Similar to people’s relationships with other people their relationship with money can be complicated, confusing, and inconsistent. There are numerous ingredients and influences that work together that result in the matrix of attitudes, emotions, and behaviors related to money.
Actually becoming aware of what pulls you to behave the way you do can have an effect on how you proceed. It is like knowing where the undertows are, how strong the tides are, when they are coming in, and which way the wind will be blowing so you can navigate safely to your destination.
People are hesitant to look at their relationship with money as well as discuss it with other people. Some of this is due to shame, guilt, and anxiety. This avoidance and silence gives it more power and you less power. Our fears of many things are greater than the actual situation warrants. Our abilities to cope and problem solve are often better than we estimate. Discussing concerns about money with friends, family, and appropriately with kids can lessen the shame and invite problem solving. My clients have expressed concerns that admitting to their kids that there is less money will worry them. Discussing money matters and solutions teaches them to pay attention to problems and deal with them in general. It also encourages in their children the development of skills in discussing and managing money in particular. Many families are lacking in this area.
There is the universally understood logical meaning that we all share but everyone has their own private meanings based on a lifetime of experiences, messages from parents, needs that were met, and needs that were unmet. Hence they can permeate to the core of the person activating fears and resentments. When you make the list of words that finish the sentence “Money is ______________, you give yourself a window into the constellation of meanings that money has for you. There can be positive or negative associations or more often both. Intense anger or fear can interfere with taking reasonable risks, or might be distracting and use up valuable energy needed to be productive.
Money can mean love, security, power, potency, freedom, independence, dependence etc. When money is relied on to meet these needs in an excessive way it can be self sabotaging and frustrating. Many feel that if they had a significant amount of money that it would solve a lot of their everyday problems. However there are a number of ingredients that contribute to overall happiness including the quality of their relationships, feeling respected, and having an opportunity to engage in activities one enjoys. Interestingly, as income increases there is a point at which happiness decreases as stressors, responsibilities, and demands on time detract from everyday enjoyments in life.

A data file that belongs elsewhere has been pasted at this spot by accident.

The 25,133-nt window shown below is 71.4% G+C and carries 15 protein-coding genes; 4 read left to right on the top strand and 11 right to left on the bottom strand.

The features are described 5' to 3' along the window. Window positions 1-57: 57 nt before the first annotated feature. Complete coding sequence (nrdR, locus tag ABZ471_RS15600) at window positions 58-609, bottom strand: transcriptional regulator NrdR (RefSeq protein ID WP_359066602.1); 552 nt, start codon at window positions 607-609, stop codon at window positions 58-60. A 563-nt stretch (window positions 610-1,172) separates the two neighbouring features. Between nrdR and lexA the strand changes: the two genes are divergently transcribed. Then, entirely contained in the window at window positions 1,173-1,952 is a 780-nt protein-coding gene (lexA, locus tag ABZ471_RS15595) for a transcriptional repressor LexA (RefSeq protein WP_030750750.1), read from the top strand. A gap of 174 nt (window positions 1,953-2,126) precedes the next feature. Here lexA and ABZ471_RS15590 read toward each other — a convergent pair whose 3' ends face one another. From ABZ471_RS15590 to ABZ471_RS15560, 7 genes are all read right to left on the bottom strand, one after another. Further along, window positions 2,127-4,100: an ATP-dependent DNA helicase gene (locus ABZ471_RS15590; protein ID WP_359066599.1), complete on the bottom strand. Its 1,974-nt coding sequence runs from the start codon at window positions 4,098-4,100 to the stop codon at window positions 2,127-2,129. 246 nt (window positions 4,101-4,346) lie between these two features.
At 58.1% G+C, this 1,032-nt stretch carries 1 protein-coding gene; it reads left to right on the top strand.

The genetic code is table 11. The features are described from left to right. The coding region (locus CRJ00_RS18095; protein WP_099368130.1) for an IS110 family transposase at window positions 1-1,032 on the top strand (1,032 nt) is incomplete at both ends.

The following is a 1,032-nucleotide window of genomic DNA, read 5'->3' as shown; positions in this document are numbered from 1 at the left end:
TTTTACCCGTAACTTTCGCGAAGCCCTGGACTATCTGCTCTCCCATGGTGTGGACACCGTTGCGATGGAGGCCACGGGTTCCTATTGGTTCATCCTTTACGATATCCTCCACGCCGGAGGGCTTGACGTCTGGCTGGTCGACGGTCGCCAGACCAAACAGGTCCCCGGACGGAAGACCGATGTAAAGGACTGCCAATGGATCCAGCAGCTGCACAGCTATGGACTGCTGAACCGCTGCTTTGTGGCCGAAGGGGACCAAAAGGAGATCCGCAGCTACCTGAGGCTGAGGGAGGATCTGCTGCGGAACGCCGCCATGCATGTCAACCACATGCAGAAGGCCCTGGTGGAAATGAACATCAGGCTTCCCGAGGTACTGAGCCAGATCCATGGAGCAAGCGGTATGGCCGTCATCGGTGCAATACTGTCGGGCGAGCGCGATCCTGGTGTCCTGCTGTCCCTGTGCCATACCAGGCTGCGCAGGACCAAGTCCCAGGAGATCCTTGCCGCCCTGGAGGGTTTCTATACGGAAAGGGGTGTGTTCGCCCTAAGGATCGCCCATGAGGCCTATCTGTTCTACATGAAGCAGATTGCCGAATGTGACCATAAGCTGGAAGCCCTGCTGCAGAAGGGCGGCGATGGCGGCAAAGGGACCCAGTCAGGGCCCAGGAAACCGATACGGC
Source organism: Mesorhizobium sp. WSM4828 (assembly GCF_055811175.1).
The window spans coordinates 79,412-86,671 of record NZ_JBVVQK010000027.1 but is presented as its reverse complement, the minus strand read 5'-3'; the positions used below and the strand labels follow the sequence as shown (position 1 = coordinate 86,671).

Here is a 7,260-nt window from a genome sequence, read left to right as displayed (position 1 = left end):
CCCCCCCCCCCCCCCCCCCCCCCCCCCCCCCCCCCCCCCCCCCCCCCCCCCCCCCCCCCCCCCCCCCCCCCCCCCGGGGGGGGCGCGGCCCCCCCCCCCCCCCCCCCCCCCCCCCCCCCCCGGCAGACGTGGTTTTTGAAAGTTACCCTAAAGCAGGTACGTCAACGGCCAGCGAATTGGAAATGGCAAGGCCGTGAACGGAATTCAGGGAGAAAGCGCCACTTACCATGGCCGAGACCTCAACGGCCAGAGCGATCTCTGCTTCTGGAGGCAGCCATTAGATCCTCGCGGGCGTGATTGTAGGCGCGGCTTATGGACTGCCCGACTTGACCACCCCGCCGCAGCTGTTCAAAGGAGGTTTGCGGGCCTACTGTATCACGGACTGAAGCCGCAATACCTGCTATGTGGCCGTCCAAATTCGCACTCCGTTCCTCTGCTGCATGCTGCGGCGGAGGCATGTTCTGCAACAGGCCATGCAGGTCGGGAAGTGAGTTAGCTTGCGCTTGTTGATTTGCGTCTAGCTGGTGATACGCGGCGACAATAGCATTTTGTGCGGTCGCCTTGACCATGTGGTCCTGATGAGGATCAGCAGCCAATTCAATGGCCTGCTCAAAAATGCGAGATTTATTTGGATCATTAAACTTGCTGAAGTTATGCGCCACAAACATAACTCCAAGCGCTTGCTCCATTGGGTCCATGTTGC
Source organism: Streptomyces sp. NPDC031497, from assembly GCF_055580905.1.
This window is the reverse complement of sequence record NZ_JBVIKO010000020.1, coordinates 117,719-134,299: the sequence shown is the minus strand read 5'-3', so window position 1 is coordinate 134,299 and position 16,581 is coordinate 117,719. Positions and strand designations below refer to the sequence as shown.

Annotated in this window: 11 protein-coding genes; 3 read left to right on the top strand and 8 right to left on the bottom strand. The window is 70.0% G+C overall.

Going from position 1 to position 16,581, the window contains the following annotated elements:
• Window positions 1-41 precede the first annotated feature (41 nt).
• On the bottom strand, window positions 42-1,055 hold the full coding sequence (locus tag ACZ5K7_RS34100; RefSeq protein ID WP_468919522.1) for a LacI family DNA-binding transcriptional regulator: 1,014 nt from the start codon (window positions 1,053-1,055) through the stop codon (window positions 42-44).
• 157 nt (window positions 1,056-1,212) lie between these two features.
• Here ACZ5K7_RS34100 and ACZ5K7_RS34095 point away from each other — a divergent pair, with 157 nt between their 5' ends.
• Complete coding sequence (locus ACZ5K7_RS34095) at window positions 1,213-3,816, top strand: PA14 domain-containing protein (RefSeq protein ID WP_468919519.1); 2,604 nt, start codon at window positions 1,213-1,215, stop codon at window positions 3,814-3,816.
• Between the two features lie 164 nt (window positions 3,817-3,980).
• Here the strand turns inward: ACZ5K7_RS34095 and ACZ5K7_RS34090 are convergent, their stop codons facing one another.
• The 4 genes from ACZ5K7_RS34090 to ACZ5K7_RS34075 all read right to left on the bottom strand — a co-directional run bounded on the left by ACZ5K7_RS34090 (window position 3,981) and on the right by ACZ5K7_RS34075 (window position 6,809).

There is the perception however that large increases in income only solve problems and do not create new ones. Perhaps this is part of the insatiable nature of mankind always longing for more. How difficult it is to take inventory of what we have and experience satisfaction and joy. “Happiness is not getting what you want but wanting what you have”. This does not negate that there is real misery when there is not enough money to pay bills and have a basic sense of security. Certainly lacking enough funds to provide for basic needs contributes to unhappiness.
There is much acknowledgement of the intrinsic motivations that contribute to job satisfaction such as self determination, variety of tasks, achievement, recognition, opportunity for personal growth, and challenge. These aspects do contribute to fulfillment at work but there is a decrease in job satisfaction if people do not feel as adequately compensated as their peers with comparable skills. There can be an attempt to balance the inequities by absenteeism or other means of lower productivity.
A healthy relationship with money entails knowing what it can give you and what it cannot. You control your money as opposed to it controls you. Thus you are freed up to conduct business in a way that is not self sabotaging.